Why "Yes We Can" Inspires

A year ago as I was reporting for my book on technology and the 2008 race, The First Campaign, the founder of TechPresident.com, Andrew Rasiej predicted that 2008 would be remembered for the "voter-generated content" that transformed the election.

Now the Black Eyed Peas and Jesse Dylan (son of Bob) may not count as ordinary voters, but their new music video "Yes We Can" is a model for the types of things that people can do today in this first campaign of the information age that never would have been possible before. This election is shaping up to be the first where technology will be both a medium and a message for the election. The last four years have seen technology and the web weave themselves into politics and allow regular people to produce and distribute content that would have been unimaginable just an election ago.

The new video overlays Barack Obama's "Yes We Can" speech after the New Hampshire primary with music and accompaniment from stars like John Legend, Herbie Hancock, Common, Kareem Abdul Jabbar, Scarlett Johansson, Tatyana Ali and Nick Cannon. It's a perfect example of the types of content that never would have seen the light of day just four years ago-where could you have bought enough TV airtime to air a 4:30 television ad? How could you possibly have gotten enough nationwide exposure to make it possible?

"I'm blown away by how many people wanted to come and be a part of it in a short amount of time. It was all out of love and hope for change and really representing America and looking at the world," will.i.am told ABCNews on Friday.

The video, which just hit the web this weekend, has already begun to go viral in a big way. I've had friends send it to me on both Twitter and Facebook already and video views on YouTube are rising by the hour. Plus, who knows how many times the original video has been viewed on YesWeCanSong.com?

This video also speaks to another unique facet of "the First Campaign": Creativity moves people and thus votes. For decades, media consultants could be assured that their ads would be viewed on television because there weren't other options. Now with the rise of TiVos and DVRs, commercials are a button press away from disappearing and the traditional advertising roadblock doesn't work. In this brave new world of campaign advertising in the 2008 election, how many campaign-generated ads have gone viral? Just one: Chuck Norris and Mike Huckabee. And truth be told it would be hard to come up with a campaign ad involving Chuck Norris that wouldn't go viral.

Looking back over the last year, it's primarily been voter-generated content that has been creative enough and interesting enough to get passed along. There was the Obama-Hillary 1984 ad, the Obama girl and Guiliani girl ads, and now the "Yes We Can" ad. Hillary's campaign has managed one viral success with her Sopranos parody, but that was hardly a traditional ad -- it was a perfect example of the extra level of creativity that campaigns are now required to tap to get our attention. On the web, unless something makes you stop and say "That's fascinating" you won't pass it along to someone else. Going viral means creating great content and it should be instructive to all candidates that we're seeing the voters go the extra mile to help boost their candidate of choice -- as Howard Dean said four years ago, "You have the power to change this country," both through voting and creating viral content.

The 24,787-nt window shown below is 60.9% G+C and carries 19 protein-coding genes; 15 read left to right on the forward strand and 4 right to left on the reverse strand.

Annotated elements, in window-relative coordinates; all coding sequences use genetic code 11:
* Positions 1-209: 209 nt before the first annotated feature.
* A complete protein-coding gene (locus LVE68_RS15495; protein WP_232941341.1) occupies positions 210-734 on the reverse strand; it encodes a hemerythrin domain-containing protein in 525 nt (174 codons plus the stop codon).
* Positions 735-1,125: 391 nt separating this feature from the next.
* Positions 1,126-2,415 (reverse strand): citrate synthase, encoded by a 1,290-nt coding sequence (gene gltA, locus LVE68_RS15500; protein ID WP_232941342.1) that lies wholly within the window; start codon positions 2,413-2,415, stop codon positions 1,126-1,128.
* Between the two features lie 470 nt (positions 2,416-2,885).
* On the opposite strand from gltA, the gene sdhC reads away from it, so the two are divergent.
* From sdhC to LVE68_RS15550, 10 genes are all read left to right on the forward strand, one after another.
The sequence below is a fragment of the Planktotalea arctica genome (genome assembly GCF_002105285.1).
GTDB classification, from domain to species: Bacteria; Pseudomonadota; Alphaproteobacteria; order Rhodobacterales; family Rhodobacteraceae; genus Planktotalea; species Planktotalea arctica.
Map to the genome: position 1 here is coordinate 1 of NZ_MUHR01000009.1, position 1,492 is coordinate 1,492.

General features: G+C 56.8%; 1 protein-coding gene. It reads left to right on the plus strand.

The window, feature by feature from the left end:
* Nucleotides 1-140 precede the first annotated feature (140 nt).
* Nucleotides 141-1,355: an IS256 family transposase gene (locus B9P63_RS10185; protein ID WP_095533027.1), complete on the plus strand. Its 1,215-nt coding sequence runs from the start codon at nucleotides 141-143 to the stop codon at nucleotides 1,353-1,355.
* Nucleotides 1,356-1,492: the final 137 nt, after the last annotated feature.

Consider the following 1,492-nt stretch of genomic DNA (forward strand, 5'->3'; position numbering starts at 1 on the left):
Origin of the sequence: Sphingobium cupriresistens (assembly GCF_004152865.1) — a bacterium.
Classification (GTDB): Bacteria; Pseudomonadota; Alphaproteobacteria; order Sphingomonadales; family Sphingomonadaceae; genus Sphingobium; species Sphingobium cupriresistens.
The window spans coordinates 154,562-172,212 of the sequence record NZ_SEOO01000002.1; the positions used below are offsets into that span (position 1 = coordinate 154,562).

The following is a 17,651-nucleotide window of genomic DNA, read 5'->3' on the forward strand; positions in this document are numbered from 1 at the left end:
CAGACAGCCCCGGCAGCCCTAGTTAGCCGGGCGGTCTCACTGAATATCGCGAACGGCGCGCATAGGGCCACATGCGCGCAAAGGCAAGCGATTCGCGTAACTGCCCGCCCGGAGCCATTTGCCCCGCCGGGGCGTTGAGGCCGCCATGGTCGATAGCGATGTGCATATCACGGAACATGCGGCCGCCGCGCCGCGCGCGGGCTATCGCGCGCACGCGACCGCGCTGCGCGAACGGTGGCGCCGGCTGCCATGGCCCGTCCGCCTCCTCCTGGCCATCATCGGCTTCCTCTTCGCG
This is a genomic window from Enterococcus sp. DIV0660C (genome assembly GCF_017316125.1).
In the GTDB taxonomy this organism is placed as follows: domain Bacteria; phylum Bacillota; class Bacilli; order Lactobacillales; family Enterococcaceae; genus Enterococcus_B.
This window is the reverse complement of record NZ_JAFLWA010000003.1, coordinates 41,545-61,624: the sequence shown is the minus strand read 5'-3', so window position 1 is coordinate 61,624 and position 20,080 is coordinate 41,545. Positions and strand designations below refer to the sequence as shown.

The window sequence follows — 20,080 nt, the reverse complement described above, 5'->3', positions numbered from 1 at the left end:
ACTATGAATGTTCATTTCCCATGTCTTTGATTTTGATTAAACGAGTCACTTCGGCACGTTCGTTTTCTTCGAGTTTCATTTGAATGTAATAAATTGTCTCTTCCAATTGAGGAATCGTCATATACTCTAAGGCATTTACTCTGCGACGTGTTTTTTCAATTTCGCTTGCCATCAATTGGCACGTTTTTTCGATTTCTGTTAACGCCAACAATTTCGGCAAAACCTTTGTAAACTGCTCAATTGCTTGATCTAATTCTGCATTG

And it's in that final sentiment that one can see why the new "Yes We Can" song is so powerful. This isn't the first time the phrase has become a rallying point. Originally Cesar Chavez's motto for the UFW's 1972 hunger strike, "Si Se Puede," it has become a nearly universal labor union rally chant. I've stood at political rallies in half-a-dozen states in recent years and heard the familiar chant. Four years ago, Dean for America's theme song was LeAnn Rimes' "We Can," which played at every rally and on endless loop as our hold music at the campaign headquarters where I worked in Burlington, Vermont.

That simple theme of "We Can" perfectly sums up the hope of an insurgent campaign -- it's not a front-runner's slogan. Too often today politics is merely about the achievable (and that's precisely the model of "bite-sized" politics that the Clintons represent), while the dream is always to do the impossible (Obama's theme). But the truth is that no one enters public service to fight tooth and nail in a bitter partisan environment for the lowest common denominator change. Even Hillary in 1994 with her original health care proposal reached for the stars -- it was only in the years after that that the Clintons, under the guidance of Dick Morris, settled on small, achievable results. Gone was the motivation for transformation on a grand scale.

"Yes We Can" could have been a slogan for Bill Clinton circa 1992, but today it's a message that resonates especially strong with Obama followers. Politics should be all about doing the impossible. As Joe Trippi used to tell us on the Dean campaign, "You gotta believe!"

Garrett M. Graff, an editor at Washingtonian magazine, is the author of the recently published The First Campaign: Globalization, the Web, and the Race for the White House (Farrar, Straus and Giroux).